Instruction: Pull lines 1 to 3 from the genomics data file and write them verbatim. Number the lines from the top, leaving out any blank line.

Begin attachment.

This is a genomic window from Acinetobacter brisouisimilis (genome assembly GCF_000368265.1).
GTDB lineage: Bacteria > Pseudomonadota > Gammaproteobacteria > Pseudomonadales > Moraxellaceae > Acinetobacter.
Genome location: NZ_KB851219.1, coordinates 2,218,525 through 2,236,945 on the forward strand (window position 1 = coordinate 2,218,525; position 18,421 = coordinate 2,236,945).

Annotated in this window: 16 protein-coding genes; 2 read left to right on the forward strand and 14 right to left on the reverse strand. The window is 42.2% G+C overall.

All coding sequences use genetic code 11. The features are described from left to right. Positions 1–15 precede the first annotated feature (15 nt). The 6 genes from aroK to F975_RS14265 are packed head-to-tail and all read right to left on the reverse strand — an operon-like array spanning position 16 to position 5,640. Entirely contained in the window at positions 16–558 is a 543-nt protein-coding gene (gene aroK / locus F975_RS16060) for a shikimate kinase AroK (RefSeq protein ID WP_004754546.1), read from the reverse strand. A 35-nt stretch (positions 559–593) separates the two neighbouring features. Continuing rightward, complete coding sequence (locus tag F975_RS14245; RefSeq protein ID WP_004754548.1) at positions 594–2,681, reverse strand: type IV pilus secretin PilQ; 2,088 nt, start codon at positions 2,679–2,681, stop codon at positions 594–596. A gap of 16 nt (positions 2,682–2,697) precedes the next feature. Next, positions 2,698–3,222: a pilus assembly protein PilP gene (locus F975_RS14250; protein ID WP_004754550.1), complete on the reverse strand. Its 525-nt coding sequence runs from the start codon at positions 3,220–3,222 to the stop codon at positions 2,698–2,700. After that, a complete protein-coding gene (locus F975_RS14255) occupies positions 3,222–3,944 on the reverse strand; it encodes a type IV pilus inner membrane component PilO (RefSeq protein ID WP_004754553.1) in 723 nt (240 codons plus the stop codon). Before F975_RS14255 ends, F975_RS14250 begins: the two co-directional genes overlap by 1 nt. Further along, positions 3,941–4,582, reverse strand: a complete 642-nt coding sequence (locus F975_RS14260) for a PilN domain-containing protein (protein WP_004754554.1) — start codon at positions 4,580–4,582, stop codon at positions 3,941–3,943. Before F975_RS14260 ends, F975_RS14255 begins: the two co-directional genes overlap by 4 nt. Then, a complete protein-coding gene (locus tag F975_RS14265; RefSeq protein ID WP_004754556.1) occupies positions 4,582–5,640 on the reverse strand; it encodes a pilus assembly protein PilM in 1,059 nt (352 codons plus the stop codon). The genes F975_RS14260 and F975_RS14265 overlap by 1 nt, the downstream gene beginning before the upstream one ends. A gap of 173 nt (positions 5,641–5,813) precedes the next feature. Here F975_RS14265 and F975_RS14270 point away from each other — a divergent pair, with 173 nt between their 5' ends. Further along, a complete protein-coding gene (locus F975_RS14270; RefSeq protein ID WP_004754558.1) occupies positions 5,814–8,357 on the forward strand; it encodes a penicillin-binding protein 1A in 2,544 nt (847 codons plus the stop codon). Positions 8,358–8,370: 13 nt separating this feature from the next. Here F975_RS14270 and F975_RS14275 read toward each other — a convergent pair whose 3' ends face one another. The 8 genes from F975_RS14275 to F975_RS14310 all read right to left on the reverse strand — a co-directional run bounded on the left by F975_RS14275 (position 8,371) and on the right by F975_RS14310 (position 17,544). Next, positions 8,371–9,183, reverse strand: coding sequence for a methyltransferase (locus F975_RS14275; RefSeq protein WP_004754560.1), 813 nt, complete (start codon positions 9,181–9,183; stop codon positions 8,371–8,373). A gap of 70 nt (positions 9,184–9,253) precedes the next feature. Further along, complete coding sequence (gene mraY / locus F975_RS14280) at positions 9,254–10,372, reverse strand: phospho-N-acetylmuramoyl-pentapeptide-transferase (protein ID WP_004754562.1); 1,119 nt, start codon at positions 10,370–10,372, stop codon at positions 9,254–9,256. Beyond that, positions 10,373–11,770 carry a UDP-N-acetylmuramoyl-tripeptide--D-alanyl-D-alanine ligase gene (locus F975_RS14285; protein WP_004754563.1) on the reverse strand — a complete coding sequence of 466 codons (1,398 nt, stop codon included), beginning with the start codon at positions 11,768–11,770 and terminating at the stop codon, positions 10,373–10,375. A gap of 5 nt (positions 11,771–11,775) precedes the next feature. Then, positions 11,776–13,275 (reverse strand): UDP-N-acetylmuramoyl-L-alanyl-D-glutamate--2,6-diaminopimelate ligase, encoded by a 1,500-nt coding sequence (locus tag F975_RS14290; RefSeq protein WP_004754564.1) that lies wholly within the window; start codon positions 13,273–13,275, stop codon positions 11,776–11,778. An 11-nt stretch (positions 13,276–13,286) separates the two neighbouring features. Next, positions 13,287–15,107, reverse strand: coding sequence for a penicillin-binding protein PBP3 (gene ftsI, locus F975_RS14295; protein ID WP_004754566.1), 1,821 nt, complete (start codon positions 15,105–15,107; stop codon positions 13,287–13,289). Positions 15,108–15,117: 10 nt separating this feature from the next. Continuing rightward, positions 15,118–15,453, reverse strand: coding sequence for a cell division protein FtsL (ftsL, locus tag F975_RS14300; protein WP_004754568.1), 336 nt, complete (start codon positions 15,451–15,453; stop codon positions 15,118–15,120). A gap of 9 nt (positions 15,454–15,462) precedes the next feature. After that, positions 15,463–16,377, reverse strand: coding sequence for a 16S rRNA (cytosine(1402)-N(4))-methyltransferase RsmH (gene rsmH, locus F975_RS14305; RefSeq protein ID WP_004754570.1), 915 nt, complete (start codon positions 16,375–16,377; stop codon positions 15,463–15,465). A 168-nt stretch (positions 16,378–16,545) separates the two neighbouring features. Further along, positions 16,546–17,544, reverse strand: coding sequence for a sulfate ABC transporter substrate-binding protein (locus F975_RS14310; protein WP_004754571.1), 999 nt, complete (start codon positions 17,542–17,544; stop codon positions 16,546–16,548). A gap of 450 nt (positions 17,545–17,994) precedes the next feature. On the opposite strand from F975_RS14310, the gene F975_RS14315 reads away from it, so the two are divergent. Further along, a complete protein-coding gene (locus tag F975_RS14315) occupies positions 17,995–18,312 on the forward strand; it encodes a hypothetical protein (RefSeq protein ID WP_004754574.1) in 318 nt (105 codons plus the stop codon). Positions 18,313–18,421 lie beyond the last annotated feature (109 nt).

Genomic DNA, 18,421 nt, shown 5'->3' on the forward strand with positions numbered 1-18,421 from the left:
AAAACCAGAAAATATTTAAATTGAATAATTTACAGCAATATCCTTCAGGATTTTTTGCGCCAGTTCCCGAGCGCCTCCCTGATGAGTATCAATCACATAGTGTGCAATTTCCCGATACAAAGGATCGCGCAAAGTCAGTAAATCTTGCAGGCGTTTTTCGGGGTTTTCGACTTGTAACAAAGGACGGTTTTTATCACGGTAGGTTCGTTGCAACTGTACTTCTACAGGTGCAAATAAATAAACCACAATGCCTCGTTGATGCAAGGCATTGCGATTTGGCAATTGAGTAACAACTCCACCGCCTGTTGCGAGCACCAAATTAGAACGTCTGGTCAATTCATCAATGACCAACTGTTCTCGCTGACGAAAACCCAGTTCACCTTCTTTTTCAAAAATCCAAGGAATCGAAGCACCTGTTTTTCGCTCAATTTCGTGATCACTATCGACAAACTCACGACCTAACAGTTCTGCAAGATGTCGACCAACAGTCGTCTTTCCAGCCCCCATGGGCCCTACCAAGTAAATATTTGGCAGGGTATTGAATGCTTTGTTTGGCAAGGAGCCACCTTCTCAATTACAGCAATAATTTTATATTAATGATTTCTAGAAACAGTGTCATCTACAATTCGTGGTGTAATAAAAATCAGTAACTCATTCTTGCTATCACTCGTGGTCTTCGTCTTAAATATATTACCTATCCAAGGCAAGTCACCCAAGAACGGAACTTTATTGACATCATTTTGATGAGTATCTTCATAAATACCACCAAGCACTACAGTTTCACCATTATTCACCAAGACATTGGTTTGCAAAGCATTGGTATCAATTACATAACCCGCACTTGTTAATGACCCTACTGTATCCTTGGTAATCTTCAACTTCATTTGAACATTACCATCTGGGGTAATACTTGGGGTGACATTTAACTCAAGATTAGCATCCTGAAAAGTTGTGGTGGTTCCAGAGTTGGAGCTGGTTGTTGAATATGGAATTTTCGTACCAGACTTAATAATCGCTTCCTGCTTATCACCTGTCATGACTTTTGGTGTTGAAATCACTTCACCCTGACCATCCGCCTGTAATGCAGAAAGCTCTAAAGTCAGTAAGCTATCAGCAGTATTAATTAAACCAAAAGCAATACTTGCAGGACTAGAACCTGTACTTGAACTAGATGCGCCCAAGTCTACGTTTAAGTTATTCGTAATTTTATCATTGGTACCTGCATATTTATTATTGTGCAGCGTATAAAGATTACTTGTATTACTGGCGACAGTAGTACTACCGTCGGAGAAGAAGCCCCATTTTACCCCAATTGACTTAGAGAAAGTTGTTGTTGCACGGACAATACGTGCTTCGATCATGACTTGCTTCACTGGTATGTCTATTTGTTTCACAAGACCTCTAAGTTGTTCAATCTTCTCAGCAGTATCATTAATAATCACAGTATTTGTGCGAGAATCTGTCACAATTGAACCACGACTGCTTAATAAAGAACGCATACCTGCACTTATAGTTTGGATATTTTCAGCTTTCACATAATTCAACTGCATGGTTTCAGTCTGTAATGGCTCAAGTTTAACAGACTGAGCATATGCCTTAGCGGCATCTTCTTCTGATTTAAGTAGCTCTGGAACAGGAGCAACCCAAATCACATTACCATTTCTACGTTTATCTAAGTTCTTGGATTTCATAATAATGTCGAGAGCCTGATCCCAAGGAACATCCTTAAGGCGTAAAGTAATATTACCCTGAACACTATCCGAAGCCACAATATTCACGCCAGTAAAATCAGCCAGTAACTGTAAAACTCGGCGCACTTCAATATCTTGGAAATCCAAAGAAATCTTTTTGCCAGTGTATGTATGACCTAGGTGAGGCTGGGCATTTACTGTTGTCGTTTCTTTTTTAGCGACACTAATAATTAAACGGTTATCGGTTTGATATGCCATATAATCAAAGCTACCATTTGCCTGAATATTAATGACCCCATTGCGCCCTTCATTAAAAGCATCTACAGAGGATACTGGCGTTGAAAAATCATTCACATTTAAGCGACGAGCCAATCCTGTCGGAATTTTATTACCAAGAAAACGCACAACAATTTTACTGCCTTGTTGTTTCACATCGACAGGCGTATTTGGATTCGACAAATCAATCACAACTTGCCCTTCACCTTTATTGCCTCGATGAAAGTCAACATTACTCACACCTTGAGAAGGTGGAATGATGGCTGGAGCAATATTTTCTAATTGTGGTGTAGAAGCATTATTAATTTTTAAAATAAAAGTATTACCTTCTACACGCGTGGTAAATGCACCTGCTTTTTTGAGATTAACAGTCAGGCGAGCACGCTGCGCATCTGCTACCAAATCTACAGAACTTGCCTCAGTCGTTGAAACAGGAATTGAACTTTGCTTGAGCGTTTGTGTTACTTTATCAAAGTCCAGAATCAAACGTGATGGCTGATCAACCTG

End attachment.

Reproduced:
This is a genomic window from Acinetobacter brisouisimilis (genome assembly GCF_000368265.1).
GTDB lineage: Bacteria > Pseudomonadota > Gammaproteobacteria > Pseudomonadales > Moraxellaceae > Acinetobacter.
Genome location: NZ_KB851219.1, coordinates 2,218,525 through 2,236,945 on the forward strand (window position 1 = coordinate 2,218,525; position 18,421 = coordinate 2,236,945).